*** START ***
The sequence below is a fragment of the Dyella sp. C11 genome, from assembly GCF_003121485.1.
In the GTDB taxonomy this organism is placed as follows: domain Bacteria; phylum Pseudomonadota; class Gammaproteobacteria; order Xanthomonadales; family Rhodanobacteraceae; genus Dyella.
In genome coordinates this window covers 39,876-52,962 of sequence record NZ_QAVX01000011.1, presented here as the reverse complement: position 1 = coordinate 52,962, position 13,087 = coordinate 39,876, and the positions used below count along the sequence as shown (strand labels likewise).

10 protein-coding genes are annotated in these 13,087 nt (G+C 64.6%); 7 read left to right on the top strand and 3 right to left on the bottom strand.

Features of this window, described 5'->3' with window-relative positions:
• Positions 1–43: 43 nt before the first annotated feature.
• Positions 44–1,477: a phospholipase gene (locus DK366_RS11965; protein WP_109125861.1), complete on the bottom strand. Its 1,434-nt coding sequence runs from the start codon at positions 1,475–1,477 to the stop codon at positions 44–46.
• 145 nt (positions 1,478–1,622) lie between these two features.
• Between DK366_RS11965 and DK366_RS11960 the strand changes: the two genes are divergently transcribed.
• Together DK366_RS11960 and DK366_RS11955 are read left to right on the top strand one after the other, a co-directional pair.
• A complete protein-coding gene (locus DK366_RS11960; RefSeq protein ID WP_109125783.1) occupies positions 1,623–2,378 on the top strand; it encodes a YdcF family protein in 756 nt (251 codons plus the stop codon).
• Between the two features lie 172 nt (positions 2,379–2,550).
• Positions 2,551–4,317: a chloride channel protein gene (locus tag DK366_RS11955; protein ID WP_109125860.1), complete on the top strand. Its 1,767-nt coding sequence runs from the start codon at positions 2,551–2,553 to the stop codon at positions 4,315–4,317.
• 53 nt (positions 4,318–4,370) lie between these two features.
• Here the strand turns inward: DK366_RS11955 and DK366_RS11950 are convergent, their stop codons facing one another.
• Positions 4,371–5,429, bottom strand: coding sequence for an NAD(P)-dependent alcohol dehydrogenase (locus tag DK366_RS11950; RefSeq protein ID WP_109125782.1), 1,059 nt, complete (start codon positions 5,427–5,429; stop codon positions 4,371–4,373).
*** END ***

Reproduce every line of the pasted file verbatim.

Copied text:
The sequence below is a fragment of the Dyella sp. C11 genome, from assembly GCF_003121485.1.
In the GTDB taxonomy this organism is placed as follows: domain Bacteria; phylum Pseudomonadota; class Gammaproteobacteria; order Xanthomonadales; family Rhodanobacteraceae; genus Dyella.
In genome coordinates this window covers 39,876-52,962 of sequence record NZ_QAVX01000011.1, presented here as the reverse complement: position 1 = coordinate 52,962, position 13,087 = coordinate 39,876, and the positions used below count along the sequence as shown (strand labels likewise).

10 protein-coding genes are annotated in these 13,087 nt (G+C 64.6%); 7 read left to right on the top strand and 3 right to left on the bottom strand.

Features of this window, described 5'->3' with window-relative positions:
• Positions 1–43: 43 nt before the first annotated feature.
• Positions 44–1,477: a phospholipase gene (locus DK366_RS11965; protein WP_109125861.1), complete on the bottom strand. Its 1,434-nt coding sequence runs from the start codon at positions 1,475–1,477 to the stop codon at positions 44–46.
• 145 nt (positions 1,478–1,622) lie between these two features.
• Between DK366_RS11965 and DK366_RS11960 the strand changes: the two genes are divergently transcribed.
• Together DK366_RS11960 and DK366_RS11955 are read left to right on the top strand one after the other, a co-directional pair.
• A complete protein-coding gene (locus DK366_RS11960; RefSeq protein ID WP_109125783.1) occupies positions 1,623–2,378 on the top strand; it encodes a YdcF family protein in 756 nt (251 codons plus the stop codon).
• Between the two features lie 172 nt (positions 2,379–2,550).
• Positions 2,551–4,317: a chloride channel protein gene (locus tag DK366_RS11955; protein ID WP_109125860.1), complete on the top strand. Its 1,767-nt coding sequence runs from the start codon at positions 2,551–2,553 to the stop codon at positions 4,315–4,317.
• 53 nt (positions 4,318–4,370) lie between these two features.
• Here the strand turns inward: DK366_RS11955 and DK366_RS11950 are convergent, their stop codons facing one another.
• Positions 4,371–5,429, bottom strand: coding sequence for an NAD(P)-dependent alcohol dehydrogenase (locus tag DK366_RS11950; RefSeq protein ID WP_109125782.1), 1,059 nt, complete (start codon positions 5,427–5,429; stop codon positions 4,371–4,373).